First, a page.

Solving Basic Math Equations Study Guide

Updated on Oct 3, 2011

Introduction to Solving Basic Math Equations

A problem well stated is half-solved.

—John Dewey (1859–1952)

Now that you have the major elements of equations mastered, this lesson will show you how to solve equations using isolations, distribution, and factoring.

The main thing you have to know about solving equations is this—what you do to something on one side of an equation you must do to the other side of the equation.

In order to keep the meaning of the original equation, make sure that you are doing the same thing to both sides of the equation. This means that you should perform corresponding operations on both sides of the equal sign. If you subtract 2 from the left side, you need to subtract 2 from the right side. If you divide the left side by 3, you must divide the right side by 3.

An equation is officially solved when the variable is alone (isolated) on one side of the equation and the variable is positive. Any equation with one variable can easily be solved by changing the equation this way. When you want to solve for the variable, you want to get it all by itself. This is called isolating the variable. To do this, you can add, subtract, multiply, or divide both sides of the equation by the same number. Let's try to isolate the variable x in the following equation:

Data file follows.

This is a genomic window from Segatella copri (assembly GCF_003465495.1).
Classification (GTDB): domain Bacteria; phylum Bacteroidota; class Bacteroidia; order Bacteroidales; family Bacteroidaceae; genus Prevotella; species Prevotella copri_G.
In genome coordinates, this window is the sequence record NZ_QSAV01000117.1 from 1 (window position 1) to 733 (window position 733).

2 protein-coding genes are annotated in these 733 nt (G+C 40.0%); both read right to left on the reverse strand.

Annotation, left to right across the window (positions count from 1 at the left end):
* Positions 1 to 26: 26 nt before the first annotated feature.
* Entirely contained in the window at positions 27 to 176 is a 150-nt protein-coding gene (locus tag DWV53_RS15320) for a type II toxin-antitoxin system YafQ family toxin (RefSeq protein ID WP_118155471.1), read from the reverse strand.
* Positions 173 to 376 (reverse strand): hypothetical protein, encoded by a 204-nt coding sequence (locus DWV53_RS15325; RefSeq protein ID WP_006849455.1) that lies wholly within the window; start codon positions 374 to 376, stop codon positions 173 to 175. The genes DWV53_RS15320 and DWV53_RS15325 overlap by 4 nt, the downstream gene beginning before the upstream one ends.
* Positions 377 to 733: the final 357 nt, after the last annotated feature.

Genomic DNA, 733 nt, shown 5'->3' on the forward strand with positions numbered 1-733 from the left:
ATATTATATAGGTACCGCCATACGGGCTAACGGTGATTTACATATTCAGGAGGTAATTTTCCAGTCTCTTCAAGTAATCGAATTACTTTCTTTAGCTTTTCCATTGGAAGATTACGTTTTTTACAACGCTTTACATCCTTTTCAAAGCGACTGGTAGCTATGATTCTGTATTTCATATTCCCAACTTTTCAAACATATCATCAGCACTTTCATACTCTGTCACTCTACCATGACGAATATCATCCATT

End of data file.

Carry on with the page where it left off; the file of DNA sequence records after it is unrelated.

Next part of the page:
25 –2x = 35

Subtract 25 from both sides.

Try to divide both sides by 2.

–x = 5

Remember, though, the variable must be positive, so –x = 5 is not the answer. Remember that –x is the same as –1x. In order to make the variable positive, divide both sides by –1.

x = –5

Let's try another one.

2x + 7 = 15

You have 2x + 7 = 15. In order to get x by itself, first get rid of the 7. Subtract 7 from both sides.

Now, divide both sides by 2 in order to get x by itself.

x = 4

Distributing and Factoring

The distributive law states that the sum of two addends multiplied by a number is the sum of the product of each addend and the number.

a(b + c) = ab + ac


An addend is any number to be added.

Let's look at an example. What is the value of x if 12(66) + 12(24) = x? Using the distributive law, x equals 12(66 + 24), or 12(90). This simplifies to 1,080.

When you use the distributive law to rewrite the expression ab + ac in the form a(b + c), you are factoring the original expression. In other words, you take the factor common to both terms of the original expression (a) and pull it out. This gives you a new "factored" version of the expression you began with.

When you use the distributive law to rewrite the expression a(b + c) in the form ab + ac, you are unfactoring the original expression.

Find practice problems and solutions for these concepts at Solving Basic Math Equations Practice Questions.

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